Jack the Ripper and the Goulston Street clue
The Metropolitan Police were under significant pressure from all sides even before the double murder on 30th September 1888. With the publication of the infamous “Dear Boss” letter three days prior and the growing criticism from the public press, it was becoming imperative that they be able to give some sign of progress in the baffling case of the Whitechapel killer.
DRENCHED IN BLOOD?
In all probability the killer had fled from mitre square with only his hands and lower arms covered in blood. The autopsy on some of his victims showed a swollen tongue, the hallmarks of strangulation which would suggest the killer would wait until alone with his chosen victim and as she went to raise their dress for sex he would lunge forward grabbing the throat and forcing them to the ground. By the time the first cut to the throat had commenced the victims heart would have been all but stopped, causing very little outward spray to cover her attacker.
While this would have reduced the likelihood that the killer would have been fully covered in gore, his hands and arms would surely have borne the hallmarks of his grisly deeds.
However, there had as yet been no witness statements that told of a blood-spattered individual hurrying away from the scene of the crime. Nor had anyone reported seeing a man with a large knife or anything else out of the ordinary. Then again, Whitechapel was full of slaughterhouses and butchers plying their trades – men covered in blood with large knifes were hardly out of the common way on those dark streets. Moreover, the people of Whitechapel would not have gone out of their way to notice anything – the East End of London was a place where people kept their heads down and their mouths shut in order to survive.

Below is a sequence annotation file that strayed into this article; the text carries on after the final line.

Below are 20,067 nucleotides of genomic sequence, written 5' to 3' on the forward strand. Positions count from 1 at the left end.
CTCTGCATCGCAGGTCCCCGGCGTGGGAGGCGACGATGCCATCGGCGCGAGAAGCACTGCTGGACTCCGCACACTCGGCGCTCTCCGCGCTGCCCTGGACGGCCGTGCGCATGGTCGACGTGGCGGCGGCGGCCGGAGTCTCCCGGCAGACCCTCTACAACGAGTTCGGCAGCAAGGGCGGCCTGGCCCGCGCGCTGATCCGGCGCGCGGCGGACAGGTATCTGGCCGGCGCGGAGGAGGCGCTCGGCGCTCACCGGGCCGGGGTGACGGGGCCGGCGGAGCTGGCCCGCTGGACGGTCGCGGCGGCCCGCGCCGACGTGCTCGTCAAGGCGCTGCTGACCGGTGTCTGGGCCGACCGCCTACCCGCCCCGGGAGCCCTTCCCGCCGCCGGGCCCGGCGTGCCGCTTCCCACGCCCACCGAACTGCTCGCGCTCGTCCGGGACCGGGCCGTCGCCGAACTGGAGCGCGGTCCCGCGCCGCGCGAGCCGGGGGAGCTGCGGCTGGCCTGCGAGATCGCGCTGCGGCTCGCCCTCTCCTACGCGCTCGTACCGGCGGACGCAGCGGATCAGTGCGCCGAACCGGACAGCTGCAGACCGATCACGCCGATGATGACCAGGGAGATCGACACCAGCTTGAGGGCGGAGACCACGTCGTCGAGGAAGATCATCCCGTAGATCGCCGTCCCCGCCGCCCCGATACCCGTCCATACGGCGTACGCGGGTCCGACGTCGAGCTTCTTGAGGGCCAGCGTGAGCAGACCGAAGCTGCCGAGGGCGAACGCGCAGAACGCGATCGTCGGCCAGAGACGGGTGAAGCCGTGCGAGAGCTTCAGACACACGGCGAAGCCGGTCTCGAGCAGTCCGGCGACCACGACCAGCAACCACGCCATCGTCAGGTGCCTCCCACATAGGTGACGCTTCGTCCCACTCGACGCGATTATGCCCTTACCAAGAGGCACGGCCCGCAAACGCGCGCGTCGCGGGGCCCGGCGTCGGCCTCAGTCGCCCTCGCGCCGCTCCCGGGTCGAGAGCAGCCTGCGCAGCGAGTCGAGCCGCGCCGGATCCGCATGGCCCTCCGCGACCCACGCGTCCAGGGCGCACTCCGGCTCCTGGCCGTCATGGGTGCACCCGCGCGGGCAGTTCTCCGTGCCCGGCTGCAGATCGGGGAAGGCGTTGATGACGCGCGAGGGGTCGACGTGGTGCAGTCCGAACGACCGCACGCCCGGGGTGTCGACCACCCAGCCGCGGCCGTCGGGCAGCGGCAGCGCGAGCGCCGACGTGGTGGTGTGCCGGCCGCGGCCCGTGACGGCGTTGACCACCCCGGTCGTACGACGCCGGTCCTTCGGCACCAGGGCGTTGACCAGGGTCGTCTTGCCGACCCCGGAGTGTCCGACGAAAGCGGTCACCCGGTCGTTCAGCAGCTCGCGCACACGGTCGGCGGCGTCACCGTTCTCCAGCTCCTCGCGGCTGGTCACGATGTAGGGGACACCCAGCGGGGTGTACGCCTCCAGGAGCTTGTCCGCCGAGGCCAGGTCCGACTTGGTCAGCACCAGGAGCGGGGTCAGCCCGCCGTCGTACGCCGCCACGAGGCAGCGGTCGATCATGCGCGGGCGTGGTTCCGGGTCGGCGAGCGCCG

The police were now desperate to find some clue as to the Ripper’s identity, particularly after the horrific murders of Elizabeth Stride and Catherine Eddowes. With the press panting at their heels for the latest chilling story, the police spread out, questioning residents and stopping any passers-by in the hopes of finding a lead. These queries came to nothing, and it looked as though the police were stymied once more. Soon after the discovery of Catherine Eddowes’ body, however, a discovery would be made that would forever be linked to crys of conspiracy and incompetence .
A CLUE IS DISCOVERED
At 2:55 AM on 30th September, PC Alfred Long of the Metropolitan police was walking his beat along Goulsten Street. Just over an hour before, the ravaged body of Catherine Eddowes had been discovered less than half a mile away. As he passed the Wentworth model dwellings, he shone his lantern into the staircase entrance of 108 – 119. In a corner, he found a piece of cloth covered in blood and feces. It later transpired that this piece of cloth was a portion of Catherine Eddowes’ apron which had been cut away by the killer and probably used to clean his hands or knife, possibly both.